Be sure to wipe down your poles with a sponge or towel. Salt can corrode them, and dirt on poles stored with your tent can contribute to mildew growth. Be sure the shock cord in your poles is dry before storing.

 
My tent has is going sticky and has a musty, mildew odour. What can I do?

A sticky fly-sheet or floor and a musty odour and/or small cross-shaped spots on the tent fabric indicate mildew formation. Mildew requires a dark, warm, moist environment (with dirt as a nutrient) to grow and reproduce. The fungus actually penetrates the urethane coating of the tent fabric, and grows in between the tent fabric and the coating, eventually destroying the fabric. The damage is irreversible, but immediate action can retard further mildew growth and damage. 

Should mildew begin to form, set up the tent and clean it with a sponge and warm soapy water, then rinse with a clean sponge. Next, sponge-wipe the tent with a solution of 1/2 cup Isocol and 4-litres of hot water. Leave the solution on the fabric and allow it to dry. Then, mix 1 cup of salt and 1 cup of concentrated lemon juice with 4-litres of hot water. Rub the solution into the visible mildew and once again, allow it to dry.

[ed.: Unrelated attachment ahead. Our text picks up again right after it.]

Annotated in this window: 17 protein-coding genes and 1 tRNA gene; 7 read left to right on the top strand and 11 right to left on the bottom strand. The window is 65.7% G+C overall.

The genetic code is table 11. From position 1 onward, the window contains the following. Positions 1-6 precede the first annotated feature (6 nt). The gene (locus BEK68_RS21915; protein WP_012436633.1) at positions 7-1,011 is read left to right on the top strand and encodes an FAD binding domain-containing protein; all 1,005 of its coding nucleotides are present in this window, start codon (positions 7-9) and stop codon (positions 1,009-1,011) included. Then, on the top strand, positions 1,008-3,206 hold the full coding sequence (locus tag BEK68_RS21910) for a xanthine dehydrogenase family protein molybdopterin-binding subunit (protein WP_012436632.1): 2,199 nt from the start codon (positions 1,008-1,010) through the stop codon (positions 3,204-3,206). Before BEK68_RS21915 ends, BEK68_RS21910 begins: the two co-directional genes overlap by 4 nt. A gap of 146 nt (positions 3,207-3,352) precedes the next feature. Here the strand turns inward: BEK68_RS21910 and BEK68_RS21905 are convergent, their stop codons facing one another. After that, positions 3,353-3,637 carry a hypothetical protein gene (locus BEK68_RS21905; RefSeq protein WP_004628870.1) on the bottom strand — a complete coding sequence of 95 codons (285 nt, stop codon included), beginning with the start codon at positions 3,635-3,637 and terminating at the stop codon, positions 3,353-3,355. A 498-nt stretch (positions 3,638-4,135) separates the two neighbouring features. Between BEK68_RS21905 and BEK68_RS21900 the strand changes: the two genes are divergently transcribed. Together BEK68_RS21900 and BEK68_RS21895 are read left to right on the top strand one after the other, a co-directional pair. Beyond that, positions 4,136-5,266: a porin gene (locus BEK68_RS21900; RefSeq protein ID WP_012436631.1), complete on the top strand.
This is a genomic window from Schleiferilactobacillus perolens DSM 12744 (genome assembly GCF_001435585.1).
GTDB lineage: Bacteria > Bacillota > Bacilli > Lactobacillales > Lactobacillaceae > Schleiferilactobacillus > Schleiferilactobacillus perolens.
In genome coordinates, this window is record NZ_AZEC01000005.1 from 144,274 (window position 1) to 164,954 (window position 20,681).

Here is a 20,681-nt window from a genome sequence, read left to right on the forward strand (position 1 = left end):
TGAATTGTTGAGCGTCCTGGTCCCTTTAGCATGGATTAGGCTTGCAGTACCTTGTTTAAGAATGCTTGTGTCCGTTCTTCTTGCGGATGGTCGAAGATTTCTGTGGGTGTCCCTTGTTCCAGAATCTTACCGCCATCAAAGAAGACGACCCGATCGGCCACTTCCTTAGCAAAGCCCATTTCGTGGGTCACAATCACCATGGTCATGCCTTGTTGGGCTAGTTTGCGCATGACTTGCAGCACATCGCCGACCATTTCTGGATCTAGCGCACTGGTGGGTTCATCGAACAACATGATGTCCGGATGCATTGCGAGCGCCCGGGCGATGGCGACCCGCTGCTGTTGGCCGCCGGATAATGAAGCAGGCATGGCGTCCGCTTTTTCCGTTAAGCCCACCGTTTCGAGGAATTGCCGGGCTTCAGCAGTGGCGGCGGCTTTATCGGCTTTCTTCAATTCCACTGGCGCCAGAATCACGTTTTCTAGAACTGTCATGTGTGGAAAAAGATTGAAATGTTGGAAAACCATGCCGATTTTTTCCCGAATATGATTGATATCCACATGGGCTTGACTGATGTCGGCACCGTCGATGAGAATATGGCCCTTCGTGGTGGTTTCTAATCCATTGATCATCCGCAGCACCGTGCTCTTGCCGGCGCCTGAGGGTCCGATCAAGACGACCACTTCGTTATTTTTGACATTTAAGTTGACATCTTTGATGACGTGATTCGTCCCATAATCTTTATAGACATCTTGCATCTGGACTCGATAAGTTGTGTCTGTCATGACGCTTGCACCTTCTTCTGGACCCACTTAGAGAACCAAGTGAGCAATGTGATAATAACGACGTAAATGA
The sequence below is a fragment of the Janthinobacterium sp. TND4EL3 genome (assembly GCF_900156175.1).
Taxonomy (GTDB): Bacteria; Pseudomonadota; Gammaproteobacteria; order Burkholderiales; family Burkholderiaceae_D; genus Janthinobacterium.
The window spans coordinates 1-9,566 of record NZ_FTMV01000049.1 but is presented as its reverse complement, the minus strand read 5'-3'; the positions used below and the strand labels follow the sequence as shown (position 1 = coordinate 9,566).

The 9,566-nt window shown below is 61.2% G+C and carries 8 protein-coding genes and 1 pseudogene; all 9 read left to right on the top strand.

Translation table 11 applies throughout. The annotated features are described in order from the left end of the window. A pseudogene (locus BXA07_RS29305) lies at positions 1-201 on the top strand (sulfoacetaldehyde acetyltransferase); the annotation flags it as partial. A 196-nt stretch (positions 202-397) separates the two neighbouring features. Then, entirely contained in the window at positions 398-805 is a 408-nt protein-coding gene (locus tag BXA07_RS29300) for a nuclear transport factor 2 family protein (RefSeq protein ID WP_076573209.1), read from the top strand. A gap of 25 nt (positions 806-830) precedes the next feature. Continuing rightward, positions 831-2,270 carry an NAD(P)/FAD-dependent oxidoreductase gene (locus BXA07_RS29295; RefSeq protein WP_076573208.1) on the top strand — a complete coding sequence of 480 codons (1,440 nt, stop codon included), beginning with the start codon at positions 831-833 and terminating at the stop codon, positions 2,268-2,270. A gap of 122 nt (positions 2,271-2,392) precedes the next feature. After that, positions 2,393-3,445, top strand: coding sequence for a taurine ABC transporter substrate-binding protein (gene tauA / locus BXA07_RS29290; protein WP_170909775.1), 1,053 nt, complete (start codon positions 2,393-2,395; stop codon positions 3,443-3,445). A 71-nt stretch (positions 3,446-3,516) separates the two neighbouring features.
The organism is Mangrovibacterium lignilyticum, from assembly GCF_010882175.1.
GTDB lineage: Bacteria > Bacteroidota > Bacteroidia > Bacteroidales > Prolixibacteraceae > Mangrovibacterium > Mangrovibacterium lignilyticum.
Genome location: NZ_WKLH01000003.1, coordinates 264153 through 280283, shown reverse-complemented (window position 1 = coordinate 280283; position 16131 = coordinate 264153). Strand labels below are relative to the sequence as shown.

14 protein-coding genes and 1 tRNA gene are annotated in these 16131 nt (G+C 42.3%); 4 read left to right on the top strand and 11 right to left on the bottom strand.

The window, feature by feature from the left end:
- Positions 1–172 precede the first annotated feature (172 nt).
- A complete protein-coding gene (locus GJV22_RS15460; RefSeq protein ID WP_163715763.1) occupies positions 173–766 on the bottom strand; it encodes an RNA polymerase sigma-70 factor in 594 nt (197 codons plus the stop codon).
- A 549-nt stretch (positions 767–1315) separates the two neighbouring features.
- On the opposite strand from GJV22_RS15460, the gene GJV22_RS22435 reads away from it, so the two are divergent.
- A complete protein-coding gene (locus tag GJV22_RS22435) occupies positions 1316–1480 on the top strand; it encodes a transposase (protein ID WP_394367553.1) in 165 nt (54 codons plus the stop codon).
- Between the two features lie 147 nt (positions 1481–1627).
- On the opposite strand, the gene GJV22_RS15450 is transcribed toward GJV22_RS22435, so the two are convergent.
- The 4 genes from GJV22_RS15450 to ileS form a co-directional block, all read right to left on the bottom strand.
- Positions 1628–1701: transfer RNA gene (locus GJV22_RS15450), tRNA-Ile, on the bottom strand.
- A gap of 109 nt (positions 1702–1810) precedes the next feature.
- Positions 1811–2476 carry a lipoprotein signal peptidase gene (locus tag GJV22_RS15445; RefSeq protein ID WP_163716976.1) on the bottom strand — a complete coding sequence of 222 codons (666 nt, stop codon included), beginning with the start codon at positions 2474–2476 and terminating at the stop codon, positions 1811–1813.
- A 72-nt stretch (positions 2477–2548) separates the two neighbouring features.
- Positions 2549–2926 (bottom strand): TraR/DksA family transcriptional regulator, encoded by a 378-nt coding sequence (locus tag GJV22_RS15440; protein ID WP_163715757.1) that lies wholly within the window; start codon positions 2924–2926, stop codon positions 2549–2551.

This procedure will stop mildew growth and eliminate the odour, but it will not remove the stain. Any damage caused by mildew is not covered under warranty. These measures are offered to help you prolong the life of your tent once mildew has set in.

 
My tent fly is delaminating. What can I do?